How to Use ApeSwap’s Liquidity Health Dashboard For Fundamental Analysis
The ApeSwap Liquidity Health Dashboard (“LHD”) was carefully designed to empower users to perform a new level of detailed research and self-directed analysis.
As DeFi evolves, ApeSwap believes that the tools available to users should evolve along with it. DeFi is still a maturing industry that only recently developed detailed charting — basic technical analysis has only been possible for a few years. Because of this, with the help of our users and partners, ApeSwap is launching the LHD with the hopes of opening the door to a more in-depth category of research: fundamental analysis. ApeSwap sees this as a huge step forward for the space, allowing all types of users to feel more secure when evaluating their options. The purpose of this outline is to show how users can perform fundamental analysis using the LHD to give users an edge when analyzing a token.
What To Look For to Gain the Upper Hand
Savvy DeFi users seek projects that not only have a catchy, dog-based name, but also exhibit well-structured tokenomics implemented on-chain. Furthermore, they seek out projects that ensure ample liquidity and maintain a transparent emissions schedule that contributes meaningfully to the project’s ecosystem. While such projects may be rare, the ultimate aim is to identify those that fulfill all the criteria for both technical and fundamental analysis.
Using The LHD For Fundamental Analysis
- Search the smart contract, token ticker, or project name on ApeSwaps LHD. If you aren’t looking for a specific project, you have the flexibility to adjust the filters according to the type and size of the project you’re interested in.
Note: If your token doesn’t appear, it means that it’s not on an EVM-compatible chain, or that they have a market capitalization below $500,000.
2. When you click on the token to see the Project View, here are some key aspects to consider when familiarizing yourself with the token:
a. MCAP: Market capitalization can help you understand the size of the project, relative to others you’re evaluating.
b. Tags: Many projects are tagged by business vertical, allowing you to compare projects in the same field.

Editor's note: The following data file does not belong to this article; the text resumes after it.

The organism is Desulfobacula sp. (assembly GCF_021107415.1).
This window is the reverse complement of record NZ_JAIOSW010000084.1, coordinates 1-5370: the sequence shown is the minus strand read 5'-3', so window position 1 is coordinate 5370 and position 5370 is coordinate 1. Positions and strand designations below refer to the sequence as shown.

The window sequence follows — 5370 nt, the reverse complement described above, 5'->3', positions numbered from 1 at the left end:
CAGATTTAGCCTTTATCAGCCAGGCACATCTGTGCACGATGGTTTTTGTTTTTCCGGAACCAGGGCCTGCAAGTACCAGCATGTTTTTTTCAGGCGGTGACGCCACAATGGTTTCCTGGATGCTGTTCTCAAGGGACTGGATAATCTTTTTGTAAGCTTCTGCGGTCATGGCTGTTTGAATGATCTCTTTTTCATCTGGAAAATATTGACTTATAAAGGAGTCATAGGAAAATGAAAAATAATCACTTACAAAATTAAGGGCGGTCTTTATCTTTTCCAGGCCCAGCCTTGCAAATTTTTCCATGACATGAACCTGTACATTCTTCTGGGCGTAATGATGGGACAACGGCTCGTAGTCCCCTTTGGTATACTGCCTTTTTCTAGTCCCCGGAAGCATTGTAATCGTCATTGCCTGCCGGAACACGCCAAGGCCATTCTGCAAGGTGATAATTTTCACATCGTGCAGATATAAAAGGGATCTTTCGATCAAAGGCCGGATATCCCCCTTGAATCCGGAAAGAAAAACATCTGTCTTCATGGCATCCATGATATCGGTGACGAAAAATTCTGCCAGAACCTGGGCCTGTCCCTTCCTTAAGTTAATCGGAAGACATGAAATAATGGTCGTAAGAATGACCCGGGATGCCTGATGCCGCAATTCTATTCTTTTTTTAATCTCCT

c. Price: The LHD is designed to be used in conjunction with other tools. In a second tab/window, pull up your favorite price chart and take note of the general direction of the token.
3. Look at the overall Liquidity Health subscores located in the upper right section to gain a general understanding of the token’s current status
a. Make sure you understand the purpose of each score (Liquidity Strength, Liquidity Ownership, and Liquidity Concentration) and how they contribute to the overall score. Check out the Liquidity Health Formula page in the documentation for a more detailed breakdown.
b. If you’re stuck on any terminology, make sure to review the Glossary in the documentation.
4. Start with Liquidity Strength, which simply measures whether a project has adequate DeFi liquidity based on its market cap. You will see one dot representing owned liquidity (purple outline) and another above it for total liquidity (blue outline). The closer together the dots are, the more liquidity the project owns, the further apart they are, the more liquidity they rent from users.
a. Under the Liquidity Strength Summary, take note of the Total Extractable Liquidity. This tells you how the token is actually capitalized. Or specifically, the value of hard assets that are paired with the token.
b. On the Token Liquidity Strength chart, look at the Total Extractable liquidity plot point (in blue).
Ask yourself: where is this project compared to the sustainability range? If it’s above or inside the range, that’s a good sign that the token has strong liquidity for it’s size.
If it’s below the sustainability range, that could be an indicator that the project has insufficient liquidity for it’s size. The further below the range, the more the token will respond to sell pressure.
c. Keep in mind, this is just the first piece of the puzzle! If a token’s total extractable liquidity (blue dot) is comfortably in the green but all of the liquidity is rented (e.g., yield farms), that liquidity can disappear at any time, which is very risky for a token holder.
It also means the project is likely inflating their tokens to incentivize that rented liquidity. Renting liquidity is a zero sum game!
5. Next, consider Liquidity Ownership, which measures the amount of liquidity that a project owns (protocol owned liquidity, or POL).
a. ApeSwap scans top liquidity provider (LP) token holders to see if any LP tokens are held in a locking contract, a gnosis safe, or a burn address. These are best practices, and every project should be doing one of these two things with their POL.
b. If the project shows a “0” in Liquidity Ownership, it could indicate one of two things:
i. Option 1: The project actually has zero POL. This is bad! This means all their liquidity is rented, which is VERY risky. It also means they are putting the responsibility of providing liquidity on the token holders, which misaligns incentives between those holders and the project.
ii. Option 2: They have not reported their POL, and the POL is not locked in a locking contract or a gnosis safe. This isn’t ideal, but it is fixable. These projects will be marked with a “Data needed”